Definition of a deal of in English:

a deal of

phrase

dated
  • A large amount of.

    ‘he lost a deal of blood’
    • ‘It's true, too, for there's been a deal of coughing and spluttering.’
    • ‘Other forces have experimented with dealing with complainants in a much more timely way, and a less bureaucratic way, so there has been a deal of innovation.’
    • ‘Graham is happily pottering about the house and gardens, doing the light jobs, and a deal of his time is freeing up, leaving him at liberty to pursue other interests.’
    • ‘I have a deal of filing to do and I'm sure that while I'm doing that I shall uncover a few routine domestic jobs I've put aside out of inclination or irritation.’
    • ‘I have learned a deal of what I know about the resourcefulness of my own language from the prophets.’
    • ‘Meanwhile drugs squad officers seized E1000 of ecstasy, cannabis and a deal of what is believed to be cocaine in a raid on a house in the Crozon area of the city.’
    • ‘I'm sad to see the last of the poppies, and I feel a deal of sympathy with the plants that are suffering under the drought, but I'm also enjoying the sun.’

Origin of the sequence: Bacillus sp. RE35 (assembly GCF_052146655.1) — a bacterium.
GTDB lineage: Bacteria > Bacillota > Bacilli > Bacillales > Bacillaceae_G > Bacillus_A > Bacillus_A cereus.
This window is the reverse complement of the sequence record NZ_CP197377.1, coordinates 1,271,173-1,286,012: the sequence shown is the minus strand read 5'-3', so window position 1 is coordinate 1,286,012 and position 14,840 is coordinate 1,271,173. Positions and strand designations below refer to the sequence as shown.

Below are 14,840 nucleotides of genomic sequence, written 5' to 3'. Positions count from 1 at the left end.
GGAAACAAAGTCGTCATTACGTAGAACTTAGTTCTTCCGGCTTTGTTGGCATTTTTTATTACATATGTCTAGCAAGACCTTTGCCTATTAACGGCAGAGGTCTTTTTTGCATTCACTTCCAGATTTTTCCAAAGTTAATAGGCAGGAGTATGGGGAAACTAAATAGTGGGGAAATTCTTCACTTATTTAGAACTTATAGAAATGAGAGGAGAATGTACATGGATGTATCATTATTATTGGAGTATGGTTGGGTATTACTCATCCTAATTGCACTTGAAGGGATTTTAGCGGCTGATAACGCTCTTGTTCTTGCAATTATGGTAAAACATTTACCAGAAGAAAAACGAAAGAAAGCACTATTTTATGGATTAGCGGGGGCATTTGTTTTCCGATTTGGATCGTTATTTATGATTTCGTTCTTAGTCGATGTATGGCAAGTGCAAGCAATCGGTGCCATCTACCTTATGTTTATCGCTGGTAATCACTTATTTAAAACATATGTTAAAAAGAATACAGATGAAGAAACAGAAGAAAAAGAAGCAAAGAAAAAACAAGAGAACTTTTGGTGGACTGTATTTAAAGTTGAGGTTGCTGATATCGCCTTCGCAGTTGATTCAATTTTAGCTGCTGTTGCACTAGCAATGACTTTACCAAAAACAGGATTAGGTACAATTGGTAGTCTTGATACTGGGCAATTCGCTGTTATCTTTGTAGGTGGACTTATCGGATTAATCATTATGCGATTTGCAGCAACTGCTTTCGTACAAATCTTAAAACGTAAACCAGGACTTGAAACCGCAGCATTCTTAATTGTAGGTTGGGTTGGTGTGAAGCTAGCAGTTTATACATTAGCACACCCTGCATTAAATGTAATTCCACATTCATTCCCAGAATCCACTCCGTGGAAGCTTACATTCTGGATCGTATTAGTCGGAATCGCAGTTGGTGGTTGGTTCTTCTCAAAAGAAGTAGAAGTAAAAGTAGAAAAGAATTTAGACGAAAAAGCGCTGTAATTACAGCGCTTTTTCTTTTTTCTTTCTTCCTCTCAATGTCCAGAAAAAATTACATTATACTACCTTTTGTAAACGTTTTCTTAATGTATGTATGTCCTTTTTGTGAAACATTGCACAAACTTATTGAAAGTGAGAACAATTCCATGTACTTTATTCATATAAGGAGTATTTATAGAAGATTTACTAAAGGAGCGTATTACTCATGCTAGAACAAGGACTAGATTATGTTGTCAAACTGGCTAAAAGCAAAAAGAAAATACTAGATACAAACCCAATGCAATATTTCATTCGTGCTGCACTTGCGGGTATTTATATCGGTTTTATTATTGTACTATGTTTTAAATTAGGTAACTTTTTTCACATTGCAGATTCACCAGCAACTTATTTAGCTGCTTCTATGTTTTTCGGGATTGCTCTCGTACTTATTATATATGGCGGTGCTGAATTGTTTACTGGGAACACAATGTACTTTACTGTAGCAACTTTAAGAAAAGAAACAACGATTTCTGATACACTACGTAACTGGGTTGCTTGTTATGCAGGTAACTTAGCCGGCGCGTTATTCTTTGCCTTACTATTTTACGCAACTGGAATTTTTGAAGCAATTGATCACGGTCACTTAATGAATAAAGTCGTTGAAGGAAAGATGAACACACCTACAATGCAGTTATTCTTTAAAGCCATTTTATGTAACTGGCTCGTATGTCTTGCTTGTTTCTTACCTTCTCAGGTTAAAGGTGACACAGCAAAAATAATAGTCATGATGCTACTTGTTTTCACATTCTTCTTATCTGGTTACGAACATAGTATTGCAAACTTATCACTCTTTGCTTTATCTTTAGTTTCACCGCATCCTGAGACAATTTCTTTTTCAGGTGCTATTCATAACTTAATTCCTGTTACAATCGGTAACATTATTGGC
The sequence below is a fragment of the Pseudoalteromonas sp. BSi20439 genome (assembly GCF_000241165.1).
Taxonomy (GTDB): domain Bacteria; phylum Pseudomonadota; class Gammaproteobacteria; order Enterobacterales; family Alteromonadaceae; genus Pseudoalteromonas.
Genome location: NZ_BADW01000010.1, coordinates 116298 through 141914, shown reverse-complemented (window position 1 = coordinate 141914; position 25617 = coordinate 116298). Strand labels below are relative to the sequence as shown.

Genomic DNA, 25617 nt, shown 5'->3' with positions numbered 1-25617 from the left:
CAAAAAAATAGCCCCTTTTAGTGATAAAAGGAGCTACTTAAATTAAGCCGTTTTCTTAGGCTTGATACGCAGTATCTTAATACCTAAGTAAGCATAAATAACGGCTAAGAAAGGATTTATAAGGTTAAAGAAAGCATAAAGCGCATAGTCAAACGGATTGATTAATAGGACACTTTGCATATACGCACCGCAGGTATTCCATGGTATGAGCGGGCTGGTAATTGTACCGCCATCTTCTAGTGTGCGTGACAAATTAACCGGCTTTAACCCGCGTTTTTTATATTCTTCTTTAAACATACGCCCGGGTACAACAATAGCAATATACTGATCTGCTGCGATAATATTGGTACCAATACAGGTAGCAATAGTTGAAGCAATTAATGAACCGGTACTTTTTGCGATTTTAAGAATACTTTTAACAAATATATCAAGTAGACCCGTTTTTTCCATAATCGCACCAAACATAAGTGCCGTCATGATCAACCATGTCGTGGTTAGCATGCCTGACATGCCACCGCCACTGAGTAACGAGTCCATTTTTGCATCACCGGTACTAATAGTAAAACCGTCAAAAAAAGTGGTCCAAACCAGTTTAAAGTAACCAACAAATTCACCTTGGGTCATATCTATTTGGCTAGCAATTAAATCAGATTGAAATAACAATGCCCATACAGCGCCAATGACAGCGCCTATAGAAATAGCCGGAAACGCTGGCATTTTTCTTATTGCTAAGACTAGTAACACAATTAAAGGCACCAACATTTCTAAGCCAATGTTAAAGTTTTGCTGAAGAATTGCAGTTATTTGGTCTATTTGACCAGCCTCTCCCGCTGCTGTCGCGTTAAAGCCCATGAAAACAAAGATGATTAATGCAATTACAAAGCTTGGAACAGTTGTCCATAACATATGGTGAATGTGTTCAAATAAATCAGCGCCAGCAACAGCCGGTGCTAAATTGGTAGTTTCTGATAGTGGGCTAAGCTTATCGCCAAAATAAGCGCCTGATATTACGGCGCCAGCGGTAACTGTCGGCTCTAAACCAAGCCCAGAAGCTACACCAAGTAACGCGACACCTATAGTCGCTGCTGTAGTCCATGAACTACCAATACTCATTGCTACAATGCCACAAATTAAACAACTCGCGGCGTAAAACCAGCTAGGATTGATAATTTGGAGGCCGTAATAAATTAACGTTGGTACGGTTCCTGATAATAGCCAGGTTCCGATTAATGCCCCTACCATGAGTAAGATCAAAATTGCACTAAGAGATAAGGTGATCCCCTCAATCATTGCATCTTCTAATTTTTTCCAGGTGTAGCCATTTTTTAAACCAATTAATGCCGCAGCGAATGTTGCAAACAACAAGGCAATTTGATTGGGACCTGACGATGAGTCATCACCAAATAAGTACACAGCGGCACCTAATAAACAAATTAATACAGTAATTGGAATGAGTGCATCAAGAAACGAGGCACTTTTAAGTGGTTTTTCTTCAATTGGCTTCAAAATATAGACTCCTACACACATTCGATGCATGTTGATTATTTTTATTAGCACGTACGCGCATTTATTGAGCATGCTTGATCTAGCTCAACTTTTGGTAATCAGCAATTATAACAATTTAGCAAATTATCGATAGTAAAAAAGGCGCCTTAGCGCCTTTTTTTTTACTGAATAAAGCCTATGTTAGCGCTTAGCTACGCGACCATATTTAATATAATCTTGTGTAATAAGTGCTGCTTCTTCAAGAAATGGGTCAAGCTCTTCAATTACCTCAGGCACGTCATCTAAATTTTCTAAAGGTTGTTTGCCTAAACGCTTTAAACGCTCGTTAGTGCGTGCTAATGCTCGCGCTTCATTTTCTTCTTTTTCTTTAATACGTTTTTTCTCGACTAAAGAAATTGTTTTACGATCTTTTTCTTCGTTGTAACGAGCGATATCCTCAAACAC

• ‘It's just that, late in the evening, I'm having a deal of a problem recalling what, if anything, happened this morning.’
    • ‘It's a warm, snug little house, and there's a deal of sense in our sitting back and enjoying it in its fully finished state for a while before moving on.’
    • ‘There was quite a deal of evidence that that amount of money was by no means unusual so far as his situation was concerned.’
    • ‘I think he has a deal of generosity in his nature, judging by the way he trots over to his mate to present her with any specially juicy bug he may find, so perhaps he wishes me well, too.’
    • ‘This student and the hairstyle which got him excluded from school has created a deal of interest’
    • ‘That's what they say, and there's a deal of truth in it.’
    • ‘The verdict of the committee will carry a deal of weight at Westminster, where it is regarded as a heavyweight body.’
    • ‘Luckily, on the evidence of this dire Wednesday performance, he will spend a deal of the winter in Pakistan and will be unable to accept the offer.’
    • ‘There's a deal of writing and talking about the mid-life crisis.’
    • ‘Another good way to describe my day, because there's been a deal of quiet smiling and contentment but precious little new growth.’
    • ‘It would certainly cost the banks a deal of nuisance and lost employee hours.’
    • ‘Even if the police had the resources to follow beggars around with video cameras, it is debatable whether this extra evidence would make a deal of difference.’
    • ‘He seemed a bit upset, naturally enough, and spent a deal of time rubbing or wringing his hands while the police talked to him.’